25 March 2004

Man On The Hot Seat

Richard Clarke, former White House counter-terrorism chief, has just come up with his book, Against All Enemies : Inside the White House's War on Terror--What Really Happened that has stirred so much response lately. He has been summoned today to appear before the special presidential commission investigating the 9/11 attacks.

What a way to promote your book. Clarke alleges the Bush administration of ignoring repeated warnings about an Al-Qaeda threat in 2001 and looking for an excuse to attack Iraq at the expense of battling terrorism.

Two years after the 9/11 attacks, the Yankees are still playing the blaming game. If you watch Fox News and CNN, it seems like Clinton did 'too little,' while the Bush team did 'nothing.' Most of the analysts, however, suggest that the blame could be spread equally, as if it's everyone's fault and no one's fault.

Bush defenders are quick to label Clarke as a "Democratic hit man," and that his "real beef is political and personal". White House officials for their part, describe the Clarke allegations as "deeply irresponsible" and "flat-out wrong."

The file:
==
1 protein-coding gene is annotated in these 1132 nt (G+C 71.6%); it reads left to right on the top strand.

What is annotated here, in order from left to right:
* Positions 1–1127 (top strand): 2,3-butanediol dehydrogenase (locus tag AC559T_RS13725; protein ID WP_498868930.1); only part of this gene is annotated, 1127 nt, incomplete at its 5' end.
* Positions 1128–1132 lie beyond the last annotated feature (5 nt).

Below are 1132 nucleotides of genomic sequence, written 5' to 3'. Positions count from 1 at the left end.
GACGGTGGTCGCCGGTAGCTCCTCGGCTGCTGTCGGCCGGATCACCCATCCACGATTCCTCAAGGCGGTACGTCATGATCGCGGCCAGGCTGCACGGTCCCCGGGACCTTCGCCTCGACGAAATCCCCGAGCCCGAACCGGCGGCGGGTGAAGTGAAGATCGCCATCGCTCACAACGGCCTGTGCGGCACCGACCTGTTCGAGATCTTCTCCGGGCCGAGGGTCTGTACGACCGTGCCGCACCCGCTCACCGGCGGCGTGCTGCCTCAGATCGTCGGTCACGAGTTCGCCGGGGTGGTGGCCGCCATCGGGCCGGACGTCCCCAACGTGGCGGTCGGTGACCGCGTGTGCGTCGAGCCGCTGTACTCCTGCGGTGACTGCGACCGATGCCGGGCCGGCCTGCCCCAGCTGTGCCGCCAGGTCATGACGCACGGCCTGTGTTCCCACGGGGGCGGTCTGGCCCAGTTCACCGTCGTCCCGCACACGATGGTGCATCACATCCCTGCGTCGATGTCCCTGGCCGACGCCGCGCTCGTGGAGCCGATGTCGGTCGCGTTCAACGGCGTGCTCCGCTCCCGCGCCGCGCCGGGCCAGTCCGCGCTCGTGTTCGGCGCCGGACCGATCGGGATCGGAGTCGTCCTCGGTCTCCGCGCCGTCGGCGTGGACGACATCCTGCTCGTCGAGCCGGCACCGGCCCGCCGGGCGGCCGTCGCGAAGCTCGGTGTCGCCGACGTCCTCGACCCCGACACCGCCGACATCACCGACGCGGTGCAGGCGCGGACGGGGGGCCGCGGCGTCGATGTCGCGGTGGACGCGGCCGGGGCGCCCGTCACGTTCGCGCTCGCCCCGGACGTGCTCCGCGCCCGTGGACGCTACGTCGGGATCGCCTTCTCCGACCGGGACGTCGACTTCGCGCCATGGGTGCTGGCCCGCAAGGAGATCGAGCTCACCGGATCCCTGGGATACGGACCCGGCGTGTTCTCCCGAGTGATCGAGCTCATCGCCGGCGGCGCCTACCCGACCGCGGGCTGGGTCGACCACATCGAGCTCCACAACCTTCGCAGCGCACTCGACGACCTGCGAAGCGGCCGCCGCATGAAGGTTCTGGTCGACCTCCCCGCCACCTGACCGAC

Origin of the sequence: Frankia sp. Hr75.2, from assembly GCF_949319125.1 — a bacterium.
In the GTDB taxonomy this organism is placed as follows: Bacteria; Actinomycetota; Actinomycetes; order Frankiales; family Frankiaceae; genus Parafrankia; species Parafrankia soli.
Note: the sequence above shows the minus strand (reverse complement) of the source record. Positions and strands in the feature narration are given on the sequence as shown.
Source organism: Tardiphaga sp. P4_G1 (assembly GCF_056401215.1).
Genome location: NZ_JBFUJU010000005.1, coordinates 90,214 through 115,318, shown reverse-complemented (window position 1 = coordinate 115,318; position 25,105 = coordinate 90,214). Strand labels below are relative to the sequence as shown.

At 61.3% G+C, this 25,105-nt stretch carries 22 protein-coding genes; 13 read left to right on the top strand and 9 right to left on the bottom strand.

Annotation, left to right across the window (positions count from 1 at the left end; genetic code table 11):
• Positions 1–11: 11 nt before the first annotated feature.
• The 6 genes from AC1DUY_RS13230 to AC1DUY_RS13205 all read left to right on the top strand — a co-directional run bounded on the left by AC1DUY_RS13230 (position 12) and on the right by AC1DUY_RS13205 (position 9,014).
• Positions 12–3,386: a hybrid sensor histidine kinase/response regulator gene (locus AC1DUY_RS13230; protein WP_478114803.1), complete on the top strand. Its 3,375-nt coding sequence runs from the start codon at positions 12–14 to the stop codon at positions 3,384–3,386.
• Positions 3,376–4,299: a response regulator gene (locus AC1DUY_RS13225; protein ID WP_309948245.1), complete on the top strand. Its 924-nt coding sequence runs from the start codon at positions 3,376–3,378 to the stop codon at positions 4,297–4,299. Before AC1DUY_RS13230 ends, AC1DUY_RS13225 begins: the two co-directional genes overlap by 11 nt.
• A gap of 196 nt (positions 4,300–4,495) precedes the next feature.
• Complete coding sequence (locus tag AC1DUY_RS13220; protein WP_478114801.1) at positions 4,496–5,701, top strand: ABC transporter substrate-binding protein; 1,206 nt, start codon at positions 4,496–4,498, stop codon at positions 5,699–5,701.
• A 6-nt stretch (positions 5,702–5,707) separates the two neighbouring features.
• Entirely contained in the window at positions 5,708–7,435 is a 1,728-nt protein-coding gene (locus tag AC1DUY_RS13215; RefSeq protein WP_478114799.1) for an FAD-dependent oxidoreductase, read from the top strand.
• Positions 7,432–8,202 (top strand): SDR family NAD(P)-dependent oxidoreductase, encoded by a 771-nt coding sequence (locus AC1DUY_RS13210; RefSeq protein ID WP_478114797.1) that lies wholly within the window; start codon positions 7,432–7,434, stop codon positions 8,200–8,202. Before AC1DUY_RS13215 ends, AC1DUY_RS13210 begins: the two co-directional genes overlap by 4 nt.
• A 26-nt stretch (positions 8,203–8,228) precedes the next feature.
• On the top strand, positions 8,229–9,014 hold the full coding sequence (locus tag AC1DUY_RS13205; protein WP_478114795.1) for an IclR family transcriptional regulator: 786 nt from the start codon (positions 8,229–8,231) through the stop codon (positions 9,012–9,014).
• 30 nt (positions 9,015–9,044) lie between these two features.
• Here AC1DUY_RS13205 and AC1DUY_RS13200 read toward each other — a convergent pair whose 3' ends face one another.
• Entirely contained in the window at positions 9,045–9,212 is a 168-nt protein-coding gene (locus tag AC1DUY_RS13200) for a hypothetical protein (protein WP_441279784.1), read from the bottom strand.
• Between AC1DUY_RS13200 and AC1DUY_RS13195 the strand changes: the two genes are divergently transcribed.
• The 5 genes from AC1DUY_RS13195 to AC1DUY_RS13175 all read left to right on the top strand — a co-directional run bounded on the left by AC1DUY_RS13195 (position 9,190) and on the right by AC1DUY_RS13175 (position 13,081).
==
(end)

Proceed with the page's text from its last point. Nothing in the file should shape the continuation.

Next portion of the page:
For my part, I think it is worth noting that the said hearing is taking place during a US presidential campaign and it will be foolish to assume that a spirit of bipartisan decorum will prevail. I think part of the arguments rest on the fact that Dubya is using his stance on terrorism as a campaign slogan. As Clarke said in CBS 60 Minutes last Sunday, "I find it outrageous that the president is running for re-election on the grounds that he's done such great things about terrorism. He ignored it. He ignored terrorism for months, when maybe we could have done something to stop 9/11. Maybe, we'll never know."

If I was a member of the panel asking questions, I would like to ask Dubya officials like Powell and Cheney why Iraq arose as the major target in early 2002 while the fight against Bin Laden and his worldwide network was far from over.

At the end of the hearing today, the 9/11 panel found some intelligence lapses. CIA Diector George Tenet after testifying issued a warning that another US attack is coming. "It's coming. They are still going to try and do it, and we need to sort of -- men and women here who have lost their families have to know that we've got to do a hell of a lot better," he said, in remarks that elicited loud applause from members of the 9/11 victims' families seated in the audience.

The hearings should place some balance into how both administrations (Clinton and Dubya) met the challenge of terrorism before 9/11. And since this is election year, there will certainly be political partisans on both sides, but I do hope they will be able to come up with recommendations that will help save lives in the future.

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